In this year of 1989, France has been celebrating the bicentennial of its revolution at a time when the myth attached to that event is in the process of dying out among the public at large. The French have spent the past two centuries building a dream of their revolution, either to damn it or to exalt it.
During the nineteenth century the dominant attitude was one of condemnation; in this century the event has become definitively sanctified. So much so that the dominant ideology up to this point in the twentieth century has seen the revolution as a kind of "legend of saints." One Marxist school of historical thought, which holds the revolution to be unfinished, has seen the event as a kind of happy precursor of the Bolshevik Revolution of 1917. From this point of view, the terror was a cruel but essential stage in the human race's long march of progress. For the past century this perspective colored not only the opinions of the French left, but also that of most teaching in state schools. It is this myth that has given French politics its singularly lyrical quality, making Paris for so long the center of theatrical ideological debate.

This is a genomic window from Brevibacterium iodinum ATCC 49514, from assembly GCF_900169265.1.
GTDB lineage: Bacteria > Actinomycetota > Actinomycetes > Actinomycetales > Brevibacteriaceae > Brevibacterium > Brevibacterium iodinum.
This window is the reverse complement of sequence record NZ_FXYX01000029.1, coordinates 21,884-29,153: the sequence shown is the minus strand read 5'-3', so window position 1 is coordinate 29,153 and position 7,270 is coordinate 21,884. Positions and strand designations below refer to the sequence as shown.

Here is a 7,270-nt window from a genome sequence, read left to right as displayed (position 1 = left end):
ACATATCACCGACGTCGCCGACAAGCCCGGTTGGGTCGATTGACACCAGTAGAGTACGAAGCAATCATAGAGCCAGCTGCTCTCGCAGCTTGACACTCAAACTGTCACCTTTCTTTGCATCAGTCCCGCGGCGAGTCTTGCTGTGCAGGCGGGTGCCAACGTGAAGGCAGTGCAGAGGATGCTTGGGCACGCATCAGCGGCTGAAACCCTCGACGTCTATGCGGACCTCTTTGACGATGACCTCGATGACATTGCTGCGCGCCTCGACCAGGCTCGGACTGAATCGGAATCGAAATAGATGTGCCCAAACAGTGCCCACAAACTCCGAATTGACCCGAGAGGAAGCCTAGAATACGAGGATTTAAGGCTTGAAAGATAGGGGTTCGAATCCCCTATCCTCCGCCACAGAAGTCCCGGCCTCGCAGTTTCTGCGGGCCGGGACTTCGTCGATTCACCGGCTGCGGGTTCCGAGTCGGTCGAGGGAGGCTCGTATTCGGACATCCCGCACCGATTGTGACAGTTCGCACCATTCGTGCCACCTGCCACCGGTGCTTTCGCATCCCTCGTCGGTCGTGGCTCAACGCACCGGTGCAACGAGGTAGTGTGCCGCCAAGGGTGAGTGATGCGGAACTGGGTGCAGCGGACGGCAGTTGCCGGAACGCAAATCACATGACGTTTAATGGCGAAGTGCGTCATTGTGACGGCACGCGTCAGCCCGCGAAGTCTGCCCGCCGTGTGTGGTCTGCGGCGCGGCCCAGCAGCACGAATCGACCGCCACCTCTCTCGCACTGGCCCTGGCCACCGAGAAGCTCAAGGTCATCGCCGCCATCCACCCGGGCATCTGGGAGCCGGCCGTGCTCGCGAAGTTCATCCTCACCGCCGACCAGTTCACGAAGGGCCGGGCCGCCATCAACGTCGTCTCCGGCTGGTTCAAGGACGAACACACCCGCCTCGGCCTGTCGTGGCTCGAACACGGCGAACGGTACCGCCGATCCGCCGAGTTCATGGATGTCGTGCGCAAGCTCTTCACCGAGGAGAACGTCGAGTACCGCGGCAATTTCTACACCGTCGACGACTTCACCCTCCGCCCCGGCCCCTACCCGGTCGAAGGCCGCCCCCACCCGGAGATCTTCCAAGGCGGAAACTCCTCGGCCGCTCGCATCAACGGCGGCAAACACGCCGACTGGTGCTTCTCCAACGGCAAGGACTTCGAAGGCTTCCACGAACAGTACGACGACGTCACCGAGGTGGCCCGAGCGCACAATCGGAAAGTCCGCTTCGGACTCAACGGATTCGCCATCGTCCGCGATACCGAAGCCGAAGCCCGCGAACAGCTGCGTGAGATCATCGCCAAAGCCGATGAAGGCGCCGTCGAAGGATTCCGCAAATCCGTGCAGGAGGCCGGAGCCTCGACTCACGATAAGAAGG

At the present time that particularly French passion which leads intellectuals and politicians to want to build society according to theoretical constructs is coming to an end. It was born from a revolutionary mythology and it is dying at a time when that mythology is fading away. The current phrase in France is that "the revolution is over," which means that modern historians have blown to pieces its legendary dimension, and that above all, the long ideological furrow plowed by the country's history through two centuries is coming to an end. Thus, the bicentennial marks the end of a historical cycle.
The French people are proud to have given the world the Declaration of the Rights of Man. But they are no longer one bit proud to have invented the guillotine
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